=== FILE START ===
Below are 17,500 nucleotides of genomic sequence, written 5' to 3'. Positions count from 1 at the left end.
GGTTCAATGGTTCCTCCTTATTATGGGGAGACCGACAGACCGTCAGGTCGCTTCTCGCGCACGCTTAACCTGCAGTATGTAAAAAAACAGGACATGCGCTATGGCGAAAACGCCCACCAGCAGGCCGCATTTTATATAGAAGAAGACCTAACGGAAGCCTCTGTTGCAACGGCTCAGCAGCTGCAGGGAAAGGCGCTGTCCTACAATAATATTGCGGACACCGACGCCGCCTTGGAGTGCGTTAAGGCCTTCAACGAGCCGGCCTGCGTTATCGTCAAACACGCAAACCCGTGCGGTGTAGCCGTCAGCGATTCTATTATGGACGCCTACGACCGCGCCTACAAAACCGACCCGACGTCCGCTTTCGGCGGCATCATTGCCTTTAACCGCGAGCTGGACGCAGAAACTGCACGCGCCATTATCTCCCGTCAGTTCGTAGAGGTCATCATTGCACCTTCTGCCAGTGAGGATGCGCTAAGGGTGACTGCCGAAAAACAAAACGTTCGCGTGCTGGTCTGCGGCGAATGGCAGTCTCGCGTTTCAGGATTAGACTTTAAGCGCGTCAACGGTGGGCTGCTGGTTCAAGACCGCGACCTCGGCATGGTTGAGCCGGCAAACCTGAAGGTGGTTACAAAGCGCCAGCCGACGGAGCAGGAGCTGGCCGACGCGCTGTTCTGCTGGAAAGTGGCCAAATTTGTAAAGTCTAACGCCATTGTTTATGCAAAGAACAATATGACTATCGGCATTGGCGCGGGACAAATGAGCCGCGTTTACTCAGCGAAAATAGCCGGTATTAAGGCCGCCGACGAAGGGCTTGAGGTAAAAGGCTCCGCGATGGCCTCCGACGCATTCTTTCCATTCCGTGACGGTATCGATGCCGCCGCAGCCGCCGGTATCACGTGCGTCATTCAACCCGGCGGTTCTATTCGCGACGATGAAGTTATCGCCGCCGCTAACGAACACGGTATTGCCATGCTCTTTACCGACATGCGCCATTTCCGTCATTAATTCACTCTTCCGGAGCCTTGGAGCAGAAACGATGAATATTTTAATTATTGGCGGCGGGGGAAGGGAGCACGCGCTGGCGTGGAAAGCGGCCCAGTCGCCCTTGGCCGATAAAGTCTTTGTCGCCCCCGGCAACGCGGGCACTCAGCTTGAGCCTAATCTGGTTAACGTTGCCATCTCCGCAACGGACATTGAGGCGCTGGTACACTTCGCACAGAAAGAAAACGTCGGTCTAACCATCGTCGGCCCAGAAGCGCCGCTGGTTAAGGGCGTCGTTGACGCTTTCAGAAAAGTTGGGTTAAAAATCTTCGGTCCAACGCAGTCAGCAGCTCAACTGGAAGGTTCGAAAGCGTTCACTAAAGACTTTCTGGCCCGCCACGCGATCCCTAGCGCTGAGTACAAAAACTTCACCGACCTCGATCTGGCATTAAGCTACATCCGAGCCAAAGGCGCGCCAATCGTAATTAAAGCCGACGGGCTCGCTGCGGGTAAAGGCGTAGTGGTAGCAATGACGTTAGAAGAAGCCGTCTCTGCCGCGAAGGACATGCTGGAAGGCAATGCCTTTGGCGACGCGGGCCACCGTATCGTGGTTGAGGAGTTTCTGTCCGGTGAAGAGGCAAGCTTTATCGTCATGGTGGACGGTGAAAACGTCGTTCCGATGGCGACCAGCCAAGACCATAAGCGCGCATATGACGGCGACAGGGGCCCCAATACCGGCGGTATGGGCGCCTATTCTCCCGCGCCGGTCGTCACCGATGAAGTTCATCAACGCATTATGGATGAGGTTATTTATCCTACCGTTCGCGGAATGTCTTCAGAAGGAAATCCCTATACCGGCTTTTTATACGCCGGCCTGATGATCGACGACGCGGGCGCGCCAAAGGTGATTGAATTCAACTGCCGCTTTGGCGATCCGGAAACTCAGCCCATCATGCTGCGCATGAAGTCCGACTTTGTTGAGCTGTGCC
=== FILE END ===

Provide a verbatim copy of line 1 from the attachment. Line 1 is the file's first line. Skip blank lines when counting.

Below are 17,500 nucleotides of genomic sequence, written 5' to 3'. Positions count from 1 at the left end.